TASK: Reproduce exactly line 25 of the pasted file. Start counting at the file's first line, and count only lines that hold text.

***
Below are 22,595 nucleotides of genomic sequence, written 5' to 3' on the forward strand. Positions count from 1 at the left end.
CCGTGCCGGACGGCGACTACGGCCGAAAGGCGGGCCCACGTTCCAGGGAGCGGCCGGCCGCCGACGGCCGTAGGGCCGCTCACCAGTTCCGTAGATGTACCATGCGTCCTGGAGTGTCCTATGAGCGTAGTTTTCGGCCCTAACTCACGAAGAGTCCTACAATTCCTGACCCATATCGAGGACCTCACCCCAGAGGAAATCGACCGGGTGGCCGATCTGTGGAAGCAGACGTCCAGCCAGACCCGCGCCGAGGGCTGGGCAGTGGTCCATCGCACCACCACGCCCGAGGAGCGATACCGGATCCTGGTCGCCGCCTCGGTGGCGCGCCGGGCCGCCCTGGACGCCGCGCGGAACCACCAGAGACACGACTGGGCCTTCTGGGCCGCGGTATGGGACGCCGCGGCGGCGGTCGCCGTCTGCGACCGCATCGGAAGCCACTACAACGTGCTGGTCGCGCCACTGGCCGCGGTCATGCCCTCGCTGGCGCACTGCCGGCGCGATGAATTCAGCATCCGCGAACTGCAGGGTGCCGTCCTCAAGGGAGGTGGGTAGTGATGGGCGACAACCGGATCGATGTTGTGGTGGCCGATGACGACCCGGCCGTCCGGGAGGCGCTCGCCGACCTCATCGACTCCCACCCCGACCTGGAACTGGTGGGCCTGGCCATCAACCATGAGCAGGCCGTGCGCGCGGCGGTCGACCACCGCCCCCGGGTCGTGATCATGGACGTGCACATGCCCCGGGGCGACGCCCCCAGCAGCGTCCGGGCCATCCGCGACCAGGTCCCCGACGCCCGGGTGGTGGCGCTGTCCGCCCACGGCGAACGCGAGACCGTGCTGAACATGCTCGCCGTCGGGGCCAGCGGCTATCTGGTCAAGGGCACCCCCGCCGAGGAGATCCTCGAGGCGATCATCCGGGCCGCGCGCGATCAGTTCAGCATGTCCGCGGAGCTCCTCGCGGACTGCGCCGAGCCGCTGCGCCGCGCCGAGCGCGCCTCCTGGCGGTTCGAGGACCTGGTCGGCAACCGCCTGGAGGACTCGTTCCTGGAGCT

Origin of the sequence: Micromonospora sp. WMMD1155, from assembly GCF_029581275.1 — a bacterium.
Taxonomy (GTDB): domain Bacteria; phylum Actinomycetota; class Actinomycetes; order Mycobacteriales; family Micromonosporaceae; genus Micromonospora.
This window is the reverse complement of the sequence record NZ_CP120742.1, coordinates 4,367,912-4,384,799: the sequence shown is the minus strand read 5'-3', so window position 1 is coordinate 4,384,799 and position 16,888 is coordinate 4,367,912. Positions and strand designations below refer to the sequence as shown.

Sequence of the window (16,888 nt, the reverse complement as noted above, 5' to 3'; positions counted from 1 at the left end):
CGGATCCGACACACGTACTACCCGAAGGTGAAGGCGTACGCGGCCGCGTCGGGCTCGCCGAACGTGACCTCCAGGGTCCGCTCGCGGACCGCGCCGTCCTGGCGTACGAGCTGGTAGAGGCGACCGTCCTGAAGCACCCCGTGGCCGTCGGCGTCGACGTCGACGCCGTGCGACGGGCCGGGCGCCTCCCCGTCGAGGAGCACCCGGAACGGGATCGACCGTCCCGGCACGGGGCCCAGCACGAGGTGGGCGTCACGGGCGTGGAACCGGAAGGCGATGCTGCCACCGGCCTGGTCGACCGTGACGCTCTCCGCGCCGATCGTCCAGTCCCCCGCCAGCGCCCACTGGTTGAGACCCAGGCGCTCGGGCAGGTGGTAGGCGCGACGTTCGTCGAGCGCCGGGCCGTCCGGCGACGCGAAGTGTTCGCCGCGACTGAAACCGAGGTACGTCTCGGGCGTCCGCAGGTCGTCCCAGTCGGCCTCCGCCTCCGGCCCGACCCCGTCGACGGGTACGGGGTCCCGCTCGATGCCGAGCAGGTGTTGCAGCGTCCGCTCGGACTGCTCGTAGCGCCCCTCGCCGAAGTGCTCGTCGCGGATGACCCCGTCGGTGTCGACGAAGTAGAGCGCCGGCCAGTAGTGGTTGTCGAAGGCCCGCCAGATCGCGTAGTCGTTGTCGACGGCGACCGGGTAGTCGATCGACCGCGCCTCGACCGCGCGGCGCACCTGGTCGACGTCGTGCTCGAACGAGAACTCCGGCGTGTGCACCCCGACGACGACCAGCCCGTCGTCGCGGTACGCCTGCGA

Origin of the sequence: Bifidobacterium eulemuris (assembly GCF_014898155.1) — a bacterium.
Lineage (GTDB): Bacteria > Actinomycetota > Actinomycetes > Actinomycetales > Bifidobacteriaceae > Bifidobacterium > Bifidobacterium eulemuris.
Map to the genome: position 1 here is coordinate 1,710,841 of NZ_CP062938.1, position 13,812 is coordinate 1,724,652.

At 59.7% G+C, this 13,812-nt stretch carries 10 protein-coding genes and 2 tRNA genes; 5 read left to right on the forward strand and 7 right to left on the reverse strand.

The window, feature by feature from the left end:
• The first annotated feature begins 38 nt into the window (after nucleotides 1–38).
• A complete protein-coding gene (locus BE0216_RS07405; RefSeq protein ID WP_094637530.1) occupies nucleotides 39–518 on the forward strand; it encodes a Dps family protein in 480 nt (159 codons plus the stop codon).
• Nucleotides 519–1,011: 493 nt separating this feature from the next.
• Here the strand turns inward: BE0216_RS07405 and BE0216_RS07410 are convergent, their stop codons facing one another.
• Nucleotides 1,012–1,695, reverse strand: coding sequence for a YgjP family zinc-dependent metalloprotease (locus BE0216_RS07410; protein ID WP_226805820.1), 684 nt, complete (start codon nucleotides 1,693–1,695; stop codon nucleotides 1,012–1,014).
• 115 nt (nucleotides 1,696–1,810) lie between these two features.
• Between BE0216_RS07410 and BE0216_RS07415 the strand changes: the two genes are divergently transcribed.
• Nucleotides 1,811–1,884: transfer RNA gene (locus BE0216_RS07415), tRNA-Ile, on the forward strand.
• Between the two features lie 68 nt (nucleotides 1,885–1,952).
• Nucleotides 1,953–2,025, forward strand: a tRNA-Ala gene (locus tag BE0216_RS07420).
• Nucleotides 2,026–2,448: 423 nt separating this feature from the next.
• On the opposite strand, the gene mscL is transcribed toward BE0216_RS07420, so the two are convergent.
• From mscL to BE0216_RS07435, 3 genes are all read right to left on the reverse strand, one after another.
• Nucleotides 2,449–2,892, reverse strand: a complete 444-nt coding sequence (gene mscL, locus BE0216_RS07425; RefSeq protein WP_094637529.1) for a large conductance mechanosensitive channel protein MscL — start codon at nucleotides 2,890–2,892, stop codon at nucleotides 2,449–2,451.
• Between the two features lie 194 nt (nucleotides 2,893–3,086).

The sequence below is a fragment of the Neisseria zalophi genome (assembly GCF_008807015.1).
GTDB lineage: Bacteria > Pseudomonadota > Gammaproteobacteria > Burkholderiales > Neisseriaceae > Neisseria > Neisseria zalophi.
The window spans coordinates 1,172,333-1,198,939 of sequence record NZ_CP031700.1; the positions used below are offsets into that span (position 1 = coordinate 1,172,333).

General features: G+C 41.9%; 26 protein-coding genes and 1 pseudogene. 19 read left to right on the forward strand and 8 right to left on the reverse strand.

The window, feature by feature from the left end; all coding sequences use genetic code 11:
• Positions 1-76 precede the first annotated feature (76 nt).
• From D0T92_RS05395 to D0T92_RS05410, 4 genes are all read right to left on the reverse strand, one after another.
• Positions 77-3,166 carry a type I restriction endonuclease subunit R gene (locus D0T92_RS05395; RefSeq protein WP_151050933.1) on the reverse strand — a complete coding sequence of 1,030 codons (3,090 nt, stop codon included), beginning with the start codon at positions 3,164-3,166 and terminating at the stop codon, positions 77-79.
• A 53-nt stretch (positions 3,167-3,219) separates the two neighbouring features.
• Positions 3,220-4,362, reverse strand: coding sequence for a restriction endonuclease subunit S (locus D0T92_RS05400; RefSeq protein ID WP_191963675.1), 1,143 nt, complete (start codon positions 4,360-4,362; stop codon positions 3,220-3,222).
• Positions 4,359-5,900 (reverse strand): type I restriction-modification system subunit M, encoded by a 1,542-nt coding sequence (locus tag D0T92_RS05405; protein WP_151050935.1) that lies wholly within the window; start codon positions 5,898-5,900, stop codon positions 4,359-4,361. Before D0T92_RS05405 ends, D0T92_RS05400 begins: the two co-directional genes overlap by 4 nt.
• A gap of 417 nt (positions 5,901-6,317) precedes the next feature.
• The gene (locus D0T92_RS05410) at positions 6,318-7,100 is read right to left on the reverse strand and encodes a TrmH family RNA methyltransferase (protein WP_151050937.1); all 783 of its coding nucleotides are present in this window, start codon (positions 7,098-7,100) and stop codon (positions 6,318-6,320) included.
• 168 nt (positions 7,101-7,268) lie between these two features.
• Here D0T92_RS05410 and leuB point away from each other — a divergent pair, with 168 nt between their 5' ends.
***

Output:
• From mscL to BE0216_RS07435, 3 genes are all read right to left on the reverse strand, one after another.